Book Review: Adventures In Gentle Discipline: A Parent-to-Parent Guide

Editor’s Note: Recently, we invited readers to submit book reviews to New Beginnings. Because it has been quite some time since book reviews were part of our regular blog posts, we thought we’d share a review of a parenting book published by La Leche League International. Adventures In Gentle Discipline: A Parent-to-Parent Guide by Hilary Flower was published in 2005. You can still find this book through a variety of online booksellers and in many La Leche League Group libraries. Please see the Resources section at the end of this blog post for more information about books recommended by La Leche League USA. This review by Edith O’Nuallain was originally published in the January-February 2006 issue of New Beginnings.

Gentle discipline bookUntil now, many parenting books available to LLL members have been written by authors with little or no connection to LLL, although they may have shared the philosophy of loving guidance. This LLLI-published book offers its own spin on a much written about and discussed topic. Adventures in Gentle Discipline, by Hilary Flower, is written by an LLL parent for other parents. In fact, much of it has been written by a large group of parents since the text is regularly punctuated with real-life stories and experiences.

The book is divided into four parts. Part One examines and defines gentle discipline, concluding that it is more of a philosophy and belief system than a set of rules. Gentle guidance is parenting with compassion, empathy, and respect. Parents who choose this route learn to parent in a manner that is unique to themselves and their families. With compassion at the heart of their parenting practices, parents remain in tune with their own personal values and are motivated by an abiding love for their children. They look to gently guide their child’s behavior while respecting the child’s feelings and capabilities, temperament, and developmental level. This is not a one size fits all approach; discipline needs to be tailored to each child.

For any discipline to be effective, a child’s basic needs must first be met. A hungry, tired, or overstimulated child is hardly in a position to learn from any form of guidance at all. Flower writes: “A great deal of gentle discipline involves setting your child up for success…Most people don’t think of food, love, sleep, and the like when they think of discipline…But if it isn’t there and solid, you’re literally unsupported.”

Wise parents are aware of their child’s limitations and try to prevent or manage them as much as possible.

Once physical and emotional needs are satisfied, the real work begins. Gentle discipline is not necessarily about ending irritating behavior right now, though it is always pleasant when it works this way. Rather, the goals sought are long-term, such as helping our children develop their own inner discipline, along with qualities like empathy and respect for others. Since parenting is a long-term project and not just about seeking strategies for immediate conflict resolution, it is important to examine our own beliefs, dreams, and ideals.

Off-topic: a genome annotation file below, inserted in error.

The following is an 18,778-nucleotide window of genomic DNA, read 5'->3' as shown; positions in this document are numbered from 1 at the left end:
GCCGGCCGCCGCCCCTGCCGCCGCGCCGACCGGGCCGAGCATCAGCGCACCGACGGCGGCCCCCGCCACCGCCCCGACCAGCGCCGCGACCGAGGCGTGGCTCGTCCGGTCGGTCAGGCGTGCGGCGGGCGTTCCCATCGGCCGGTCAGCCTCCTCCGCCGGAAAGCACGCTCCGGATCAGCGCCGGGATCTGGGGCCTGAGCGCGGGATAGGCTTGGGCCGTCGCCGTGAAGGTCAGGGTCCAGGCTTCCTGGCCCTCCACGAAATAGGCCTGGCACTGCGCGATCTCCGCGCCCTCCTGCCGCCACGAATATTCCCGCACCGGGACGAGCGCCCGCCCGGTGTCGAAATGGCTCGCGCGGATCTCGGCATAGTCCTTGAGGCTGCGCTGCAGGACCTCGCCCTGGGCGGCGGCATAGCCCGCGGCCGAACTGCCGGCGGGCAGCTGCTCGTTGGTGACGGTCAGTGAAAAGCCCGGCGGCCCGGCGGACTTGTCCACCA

In Part Two, Flower examines gentle discipline from a parent’s perspective, including what triggers our anger and impatience, and how we can learn to overcome these knee-jerk reactions. Furthermore, since our children always give us a second (and third and fourth) chance, we can learn from our mistakes and gently discipline ourselves in the process. Gentle discipline is not about having all the answers, all the time.

Part Three looks closely at 10 common problems in daily parenting and brainstorms ways of using a gentle discipline approach. We get ideas and pointers from parents who are dealing with the daily challenges of whining, temper tantrums, bedtime, or car seat battles. This could very well be the section of the book that most parents will turn to first – just remember to return to Part One for the overall context of gentle discipline.

Finally, Part Four is the reassuring section of the book – the part to read last thing at night after reviewing the ups and downs of the day with little ones. This section offers a wonderful variety of personal essays from parents who give gentle discipline their best, even when they seem to spend a lot of time making mistakes.

When it comes to gentle discipline, there is no such thing as success or failure; there is only a connection with our children from a base of compassion and love. Sometimes we feel and show this love more clearly than others. This book teaches and encourages us to parent from the deep love we feel for our children, as we learn to parent with gentle discipline.


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